On the ninth of each month we have been called to hold space in our communities on life, death and transformation by ObservetheNinth.org. Today’s vigil will hold space for coping with all of the overwhelming changes that have crushed us this past year. May it bring you peace and comfort.
Poem: by Ginny Yurich
From the trees I learned
That growth isn’t orderly.
Under the surface
Roots thrust out in ways
That are chaotic and untidy,
But they produce the solid foundation
For a lifetime of growth.
From the chick,
The butterfly and the frog,
I learned that change is possible,
Even the kind of change
That renders us unrecognizable.
And from the garden I learned
That at the end of harvest
When all looks bleak, even dead,
There remains an undercurrent
Of new possibilities.
We can look a little deeper and find
There are always things that thrive
Even in the harshest of conditions.
On the ninth of each month we have been called to hold space in our communities on life, death and transformation by ObservetheNinth.org. Today’s vigil will hold space for the rightful anger we are all dealing with right now and help us transform it to power. May it bring you peace and comfort.
Anger is the deepest form of compassion, for another, for the world, for the self, for a life, for the body, for a family and for all our ideals, all vulnerable and all, possibly about to be hurt. Stripped of physical imprisonment and violent reaction, anger is the purest form of care, the internal living flame of anger always illuminates what we belong to, what we wish to protect and what we are willing to hazard ourselves for … What we name as anger is actually only the incoherent physical incapacity to sustain this deep form of care in our outer daily life; the unwillingness to be large enough and generous enough to hold what we love helplessly in our bodies or our mind with the clarity and breadth of our whole being.”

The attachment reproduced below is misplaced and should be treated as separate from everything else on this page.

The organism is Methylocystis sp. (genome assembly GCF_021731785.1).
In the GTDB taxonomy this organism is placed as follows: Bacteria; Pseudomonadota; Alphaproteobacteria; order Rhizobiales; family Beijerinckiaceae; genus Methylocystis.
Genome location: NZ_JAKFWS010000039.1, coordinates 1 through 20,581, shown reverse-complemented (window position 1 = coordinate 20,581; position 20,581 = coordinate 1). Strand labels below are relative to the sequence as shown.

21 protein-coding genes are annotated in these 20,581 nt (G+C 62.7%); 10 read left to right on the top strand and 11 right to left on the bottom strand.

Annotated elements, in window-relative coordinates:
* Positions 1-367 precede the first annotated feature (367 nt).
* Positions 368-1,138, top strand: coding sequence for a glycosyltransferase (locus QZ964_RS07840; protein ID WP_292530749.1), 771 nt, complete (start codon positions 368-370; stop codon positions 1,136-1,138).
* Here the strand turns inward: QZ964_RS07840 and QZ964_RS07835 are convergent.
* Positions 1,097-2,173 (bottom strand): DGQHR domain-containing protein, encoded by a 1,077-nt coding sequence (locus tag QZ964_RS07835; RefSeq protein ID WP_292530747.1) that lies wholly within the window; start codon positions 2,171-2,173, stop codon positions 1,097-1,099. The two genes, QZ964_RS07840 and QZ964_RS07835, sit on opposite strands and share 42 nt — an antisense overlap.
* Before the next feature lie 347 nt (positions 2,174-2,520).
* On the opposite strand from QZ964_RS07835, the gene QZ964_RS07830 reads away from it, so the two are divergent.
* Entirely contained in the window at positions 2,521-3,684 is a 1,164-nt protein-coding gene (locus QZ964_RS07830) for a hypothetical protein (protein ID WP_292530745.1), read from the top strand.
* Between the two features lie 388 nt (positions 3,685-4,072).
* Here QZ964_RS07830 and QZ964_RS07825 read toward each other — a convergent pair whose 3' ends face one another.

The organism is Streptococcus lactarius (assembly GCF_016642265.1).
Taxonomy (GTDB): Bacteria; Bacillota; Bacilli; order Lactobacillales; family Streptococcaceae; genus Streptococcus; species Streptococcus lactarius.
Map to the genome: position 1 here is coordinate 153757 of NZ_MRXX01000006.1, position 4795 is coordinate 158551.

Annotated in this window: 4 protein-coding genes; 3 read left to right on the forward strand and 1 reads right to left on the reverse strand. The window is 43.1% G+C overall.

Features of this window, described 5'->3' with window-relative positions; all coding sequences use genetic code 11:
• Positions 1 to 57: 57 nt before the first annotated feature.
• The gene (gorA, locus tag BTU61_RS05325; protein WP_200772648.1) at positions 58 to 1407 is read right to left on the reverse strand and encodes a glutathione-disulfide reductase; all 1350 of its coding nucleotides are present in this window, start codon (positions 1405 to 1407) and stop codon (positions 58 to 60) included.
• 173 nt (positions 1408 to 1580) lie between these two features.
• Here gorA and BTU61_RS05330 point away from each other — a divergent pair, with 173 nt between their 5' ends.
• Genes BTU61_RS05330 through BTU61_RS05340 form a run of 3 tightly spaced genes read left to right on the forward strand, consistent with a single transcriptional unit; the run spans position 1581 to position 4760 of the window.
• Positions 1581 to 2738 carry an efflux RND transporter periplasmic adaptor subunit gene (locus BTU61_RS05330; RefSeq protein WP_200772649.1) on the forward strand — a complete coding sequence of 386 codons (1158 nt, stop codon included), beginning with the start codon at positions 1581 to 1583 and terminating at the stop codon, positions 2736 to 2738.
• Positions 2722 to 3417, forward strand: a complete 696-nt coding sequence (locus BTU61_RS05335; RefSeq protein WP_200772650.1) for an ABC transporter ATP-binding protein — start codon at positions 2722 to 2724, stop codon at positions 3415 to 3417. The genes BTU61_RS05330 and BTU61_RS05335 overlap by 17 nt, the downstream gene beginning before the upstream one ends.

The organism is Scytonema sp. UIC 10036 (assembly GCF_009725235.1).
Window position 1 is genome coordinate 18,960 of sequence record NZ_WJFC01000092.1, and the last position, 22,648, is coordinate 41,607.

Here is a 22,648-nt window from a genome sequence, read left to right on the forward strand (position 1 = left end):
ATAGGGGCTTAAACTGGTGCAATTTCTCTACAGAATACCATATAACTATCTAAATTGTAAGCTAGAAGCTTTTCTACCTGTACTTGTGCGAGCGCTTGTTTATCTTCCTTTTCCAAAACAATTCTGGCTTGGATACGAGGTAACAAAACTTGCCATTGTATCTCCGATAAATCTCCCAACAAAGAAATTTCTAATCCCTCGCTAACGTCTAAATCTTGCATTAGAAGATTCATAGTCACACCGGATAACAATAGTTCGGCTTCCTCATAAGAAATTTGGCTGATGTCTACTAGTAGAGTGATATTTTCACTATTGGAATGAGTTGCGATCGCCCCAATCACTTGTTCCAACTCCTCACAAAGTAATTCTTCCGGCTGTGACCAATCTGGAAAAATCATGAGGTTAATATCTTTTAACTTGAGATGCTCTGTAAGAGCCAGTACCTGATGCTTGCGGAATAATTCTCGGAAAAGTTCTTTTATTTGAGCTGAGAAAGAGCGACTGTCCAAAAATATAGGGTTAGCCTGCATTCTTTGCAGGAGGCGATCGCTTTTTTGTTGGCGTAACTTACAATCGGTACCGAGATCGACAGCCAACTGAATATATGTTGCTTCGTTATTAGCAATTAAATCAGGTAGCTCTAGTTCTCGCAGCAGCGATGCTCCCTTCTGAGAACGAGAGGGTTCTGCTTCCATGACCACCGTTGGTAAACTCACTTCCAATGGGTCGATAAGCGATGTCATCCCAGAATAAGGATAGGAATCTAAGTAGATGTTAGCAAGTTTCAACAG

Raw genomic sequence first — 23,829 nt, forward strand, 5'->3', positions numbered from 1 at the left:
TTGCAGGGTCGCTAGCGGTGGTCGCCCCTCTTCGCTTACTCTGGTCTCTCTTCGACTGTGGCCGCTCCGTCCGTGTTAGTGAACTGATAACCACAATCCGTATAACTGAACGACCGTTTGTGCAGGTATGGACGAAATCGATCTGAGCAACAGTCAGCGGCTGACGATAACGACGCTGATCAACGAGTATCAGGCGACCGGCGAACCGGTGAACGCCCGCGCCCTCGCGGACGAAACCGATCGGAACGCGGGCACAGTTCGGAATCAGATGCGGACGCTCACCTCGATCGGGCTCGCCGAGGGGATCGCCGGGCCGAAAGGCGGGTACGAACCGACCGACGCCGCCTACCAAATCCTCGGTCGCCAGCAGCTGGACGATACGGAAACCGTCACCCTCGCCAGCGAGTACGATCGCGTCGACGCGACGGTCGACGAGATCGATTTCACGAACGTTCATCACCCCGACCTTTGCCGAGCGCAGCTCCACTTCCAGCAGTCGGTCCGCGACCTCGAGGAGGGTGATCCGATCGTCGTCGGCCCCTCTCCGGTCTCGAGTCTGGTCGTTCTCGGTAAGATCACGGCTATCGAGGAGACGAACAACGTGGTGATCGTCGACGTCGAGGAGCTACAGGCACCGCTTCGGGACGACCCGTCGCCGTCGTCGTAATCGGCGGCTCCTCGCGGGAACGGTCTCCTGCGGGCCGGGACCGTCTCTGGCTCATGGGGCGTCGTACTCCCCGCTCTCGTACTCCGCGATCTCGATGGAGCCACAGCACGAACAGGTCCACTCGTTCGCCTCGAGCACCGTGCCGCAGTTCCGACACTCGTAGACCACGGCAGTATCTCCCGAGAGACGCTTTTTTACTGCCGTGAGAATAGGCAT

Listen to a personal and intimate conversation about suicide death and how to cope with the aftermath as a survivor.
My guest Sarah Neustadter PhD was studying psychology in graduate school when her boyfriend, a fellow student in the program, chose to end his life. Ten years later she has written a book to guide others through the complicated grief that follows suicide. In this conversation we share our own stories of grief and find insights together that we hope will be helpful to others on this path. Learn more about Sarah’s work at her website:
Learn how this grassroots movement is helping to promote mortality awareness around the world.
My guest Kate Manser is a writer and motivational speaker who created the You Might Die Tomorrow movement in response to her own grief experiences. She will discuss how she overcame her own fear of death and how she has spread You Might Die Tomorrow globally.
Join the team at Patreon.com/eoluand get access to the new EOLU mug (only Patrons can purchase it)!
If you enjoy this content please share it with others and consider leaving a review on iTunes! Thanks again to all supporters on Patreon.com/eolu, especially my new Patrons, Judith Kubran, Laura Stanger, and Cole Imperi.
Learn how art and the written word can be a powerful tool for confronting our mortality.
My guest Lindsay Tunkl is a conceptual artist and writer who explores subjects such as death, heartbreak, and the apocalypse. Her work has been shown at galleries in the United States, the United Kingdom, and Germany. Today she will talk about her book “When You Die You Will Not Be Scared To Die” and her workshop Parting Practice: Rituals for Endings and Failure.